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Table of contents
THE CONQUEST OF THE VENEREAL DISEASES-8.1
THE CONQUEST OF THE VENEREAL DISEASES-8.2
THE CONQUEST OF THE VENEREAL DISEASES-8.3
THE CONQUEST OF THE VENEREAL DISEASES-8.4
THE CONQUEST OF THE VENEREAL DISEASES-8.5
THE CONQUEST OF THE VENEREAL DISEASES-8.6
FOOTNOTES
SEXUAL MORALITY-9.1
SEXUAL MORALITY-9.2
SEXUAL MORALITY-9.3
SEXUAL MORALITY-9.4
SEXUAL MORALITY-9.5
SEXUAL MORALITY-9.6
SEXUAL MORALITY-9.7
SEXUAL MORALITY-9.8
SEXUAL MORALITY-9.9
MARRIAGE-10.1
MARRIAGE-10.2
MARRIAGE-10.3
MARRIAGE-10.4
MARRIAGE-10.5
MARRIAGE-10.6
MARRIAGE-10.7
MARRIAGE-10.8
MARRIAGE-10.9
MARRIAGE-10.10
MARRIAGE-10.11
MARRIAGE-10.12
FOOTNOTES
THE ART OF LOVE-11.1
THE ART OF LOVE-11.2
THE ART OF LOVE-11.3
THE ART OF LOVE-11.4
THE ART OF LOVE-11.5
THE ART OF LOVE-11.6
THE ART OF LOVE-11.7
THE ART OF LOVE-11.8
THE ART OF LOVE-11.9
THE ART OF LOVE-11.10
THE ART OF LOVE-11.11
FOOTNOTES
THE SCIENCE OF PROCREATION-12.1
THE SCIENCE OF PROCREATION-12.2
THE SCIENCE OF PROCREATION-12.3
THE SCIENCE OF PROCREATION-12.4
THE SCIENCE OF PROCREATION-12.5
THE SCIENCE OF PROCREATION-12.6
THE SCIENCE OF PROCREATION-12.7
THE SCIENCE OF PROCREATION-12.8
THE SCIENCE OF PROCREATION-12.9
FOOTNOTES
INDEX OF AUTHORS

 

According to the belief which is now tending to prevail, syphilis was 

brought to Europe at the end of the fifteenth century by the first 

discoverers of America. In Seville, the chief European port for America, 

it was known as the Indian disease, but when Charles VIII and his army 

first brought it to Italy in 1495, although this connection with the 

French was only accidental, it was called the Gallic disease, "a monstrous 

disease," said Cataneus, "never seen in previous centuries and altogether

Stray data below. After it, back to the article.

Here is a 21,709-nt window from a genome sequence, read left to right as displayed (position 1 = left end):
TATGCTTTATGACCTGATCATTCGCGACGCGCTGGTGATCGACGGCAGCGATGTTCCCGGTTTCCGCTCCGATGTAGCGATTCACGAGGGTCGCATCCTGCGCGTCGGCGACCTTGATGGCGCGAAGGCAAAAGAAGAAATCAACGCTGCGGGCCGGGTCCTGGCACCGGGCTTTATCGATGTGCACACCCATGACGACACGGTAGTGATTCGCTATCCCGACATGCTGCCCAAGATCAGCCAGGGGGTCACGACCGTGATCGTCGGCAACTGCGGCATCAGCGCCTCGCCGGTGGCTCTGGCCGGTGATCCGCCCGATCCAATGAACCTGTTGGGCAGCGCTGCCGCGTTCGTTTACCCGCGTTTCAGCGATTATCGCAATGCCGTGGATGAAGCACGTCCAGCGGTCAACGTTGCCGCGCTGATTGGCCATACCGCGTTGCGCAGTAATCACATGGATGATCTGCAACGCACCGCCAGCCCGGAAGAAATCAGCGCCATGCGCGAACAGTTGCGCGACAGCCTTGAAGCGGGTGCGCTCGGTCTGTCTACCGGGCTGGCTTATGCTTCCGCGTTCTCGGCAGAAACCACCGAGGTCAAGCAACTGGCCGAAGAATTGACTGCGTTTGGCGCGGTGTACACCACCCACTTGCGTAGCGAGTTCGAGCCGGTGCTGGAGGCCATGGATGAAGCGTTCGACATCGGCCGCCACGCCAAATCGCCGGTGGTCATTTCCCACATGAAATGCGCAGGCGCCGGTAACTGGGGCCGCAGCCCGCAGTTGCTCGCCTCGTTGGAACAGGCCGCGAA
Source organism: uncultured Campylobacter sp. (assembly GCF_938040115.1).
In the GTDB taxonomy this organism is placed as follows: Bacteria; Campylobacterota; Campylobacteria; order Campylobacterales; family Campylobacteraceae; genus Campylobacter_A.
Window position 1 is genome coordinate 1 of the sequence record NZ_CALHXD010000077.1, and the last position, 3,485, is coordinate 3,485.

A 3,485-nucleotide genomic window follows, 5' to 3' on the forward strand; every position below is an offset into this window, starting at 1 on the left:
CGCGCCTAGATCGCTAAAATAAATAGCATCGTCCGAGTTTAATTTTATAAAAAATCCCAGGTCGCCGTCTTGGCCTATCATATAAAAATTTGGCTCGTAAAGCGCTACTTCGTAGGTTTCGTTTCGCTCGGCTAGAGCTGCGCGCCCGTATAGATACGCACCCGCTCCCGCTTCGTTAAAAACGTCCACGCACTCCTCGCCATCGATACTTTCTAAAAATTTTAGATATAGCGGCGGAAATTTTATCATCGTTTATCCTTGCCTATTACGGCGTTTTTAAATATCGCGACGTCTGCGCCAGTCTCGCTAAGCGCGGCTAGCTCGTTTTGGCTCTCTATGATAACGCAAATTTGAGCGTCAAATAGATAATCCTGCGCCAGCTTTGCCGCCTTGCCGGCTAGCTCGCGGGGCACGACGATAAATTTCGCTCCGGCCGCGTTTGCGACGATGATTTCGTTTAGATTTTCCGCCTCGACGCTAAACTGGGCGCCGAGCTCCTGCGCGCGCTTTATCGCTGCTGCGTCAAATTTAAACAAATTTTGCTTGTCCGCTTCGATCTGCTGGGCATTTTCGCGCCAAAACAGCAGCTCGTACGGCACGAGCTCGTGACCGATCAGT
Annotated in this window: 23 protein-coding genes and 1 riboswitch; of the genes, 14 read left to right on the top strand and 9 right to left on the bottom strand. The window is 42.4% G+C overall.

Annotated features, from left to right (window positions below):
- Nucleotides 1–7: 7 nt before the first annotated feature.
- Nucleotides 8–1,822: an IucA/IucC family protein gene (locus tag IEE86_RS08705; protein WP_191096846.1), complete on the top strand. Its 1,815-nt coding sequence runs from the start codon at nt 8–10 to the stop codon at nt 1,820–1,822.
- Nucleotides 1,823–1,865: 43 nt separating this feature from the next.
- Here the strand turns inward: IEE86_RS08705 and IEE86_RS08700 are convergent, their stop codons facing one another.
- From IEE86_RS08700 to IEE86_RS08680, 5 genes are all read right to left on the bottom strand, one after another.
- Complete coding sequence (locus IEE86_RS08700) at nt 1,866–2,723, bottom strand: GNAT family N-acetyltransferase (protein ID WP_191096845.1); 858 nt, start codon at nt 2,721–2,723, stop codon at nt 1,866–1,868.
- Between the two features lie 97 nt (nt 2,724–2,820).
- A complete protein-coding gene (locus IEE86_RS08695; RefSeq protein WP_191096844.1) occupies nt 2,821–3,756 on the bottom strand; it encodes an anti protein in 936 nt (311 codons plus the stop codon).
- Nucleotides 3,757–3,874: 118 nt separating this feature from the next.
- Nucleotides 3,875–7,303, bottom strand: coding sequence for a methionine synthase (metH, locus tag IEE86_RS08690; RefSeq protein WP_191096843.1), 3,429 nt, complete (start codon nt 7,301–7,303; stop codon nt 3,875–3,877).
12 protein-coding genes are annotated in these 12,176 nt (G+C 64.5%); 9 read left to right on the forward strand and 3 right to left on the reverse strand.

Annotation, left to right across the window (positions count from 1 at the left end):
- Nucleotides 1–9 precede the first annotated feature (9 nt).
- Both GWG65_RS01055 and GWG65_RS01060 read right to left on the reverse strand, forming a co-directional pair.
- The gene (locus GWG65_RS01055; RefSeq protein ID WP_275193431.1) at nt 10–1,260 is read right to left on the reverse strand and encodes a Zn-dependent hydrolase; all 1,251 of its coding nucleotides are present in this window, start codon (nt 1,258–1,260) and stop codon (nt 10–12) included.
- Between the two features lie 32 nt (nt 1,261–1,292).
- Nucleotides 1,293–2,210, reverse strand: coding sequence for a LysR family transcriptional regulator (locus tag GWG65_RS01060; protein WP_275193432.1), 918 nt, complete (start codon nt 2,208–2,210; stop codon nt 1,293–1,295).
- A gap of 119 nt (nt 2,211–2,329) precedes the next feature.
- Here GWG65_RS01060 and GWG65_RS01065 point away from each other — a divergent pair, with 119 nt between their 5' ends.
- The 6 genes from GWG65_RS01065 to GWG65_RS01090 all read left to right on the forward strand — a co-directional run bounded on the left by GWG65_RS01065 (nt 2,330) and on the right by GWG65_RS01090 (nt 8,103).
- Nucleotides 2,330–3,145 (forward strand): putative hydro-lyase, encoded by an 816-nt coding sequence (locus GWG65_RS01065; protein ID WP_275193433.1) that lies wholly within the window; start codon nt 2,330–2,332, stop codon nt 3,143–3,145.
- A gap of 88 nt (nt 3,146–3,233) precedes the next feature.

unknown in the world." 

 

The synonyms of syphilis were at first almost innumerable. It was in his 

Latin poem _Syphilis sive Morbus Gallicus_, written before 1521 and 

published at Verona in 1530, that Fracastorus finally gave the disease its 

now universally accepted name, inventing a romantic myth to account for 

its origin. 

 

Although the weight of authoritative opinion now seems to incline 

towards the belief that syphilis was brought to Europe from 

America, on the discovery of the New World, it is only within 

quite recent years that that belief has gained ground, and it 

scarcely even yet seems certain that what the Spaniards brought 

back from America was really a disease absolutely new to the Old 

World, and not a more virulent form of an old disease of which 

the manifestations had become benign. Buret, for instance (_Le 

Syphilis Aujourd'hui et chez les Anciens_, 1890), who some years 

ago reached "the deep conviction that syphilis dates from the 

creation of man," and believed, from a minute study of classic 

authors, that syphilis existed in Rome under the Caesars, was of 

opinion that it has broken out at different places and at 

different times, in epidemic bursts exhibiting different 

combinations of its manifold symptoms, so that it passed 

unnoticed at ordinary times, and at the times of its more intense 

manifestation was looked upon as a hitherto unknown disease. It 

was thus regarded in classic times, he considers, as coming from 

Egypt, though he looked upon its real home as Asia. Leopold Glueck 

has likewise quoted (_Archiv fuer Dermatologie und Syphilis_, 

January, 1899) passages from the medical epigrams of a sixteenth 

century physician, Gabriel Ayala, declaring that syphilis is not 

really a new disease, though popularly supposed to be so, but an 

old disease which has broken out with hitherto unknown violence. 

There is, however, no conclusive reason for believing that 

syphilis was known at all in classic antiquity. A.V. Notthaft 

("Die Legende von der Althertums-syphilis," in the Rindfleisch 

_Festschrift_, 1907, pp. 377-592) has critically investigated the 

passages in classic authors which were supposed by Rosenbaum, 

Buret, Proksch and others to refer to syphilis. It is quite 

true, Notthaft admits, that many of these passages might possibly 

refer to syphilis, and one or two would even better fit syphilis 

than any other disease. But, on the whole, they furnish no proof 

at all, and no syphilologist, he concludes, has ever succeeded in 

demonstrating that syphilis was known in antiquity. That belief 

is a legend. The most damning argument against it, Notthaft 

points out, is the fact that, although in antiquity there were 

great physicians who were keen observers, not one of them gives 

any description of the primary, secondary, tertiary, and 

congenital forms of this disease. China is frequently mentioned 

as the original home of syphilis, but this belief is also quite 

without basis, and the Japanese physician, Okamura, has shown 


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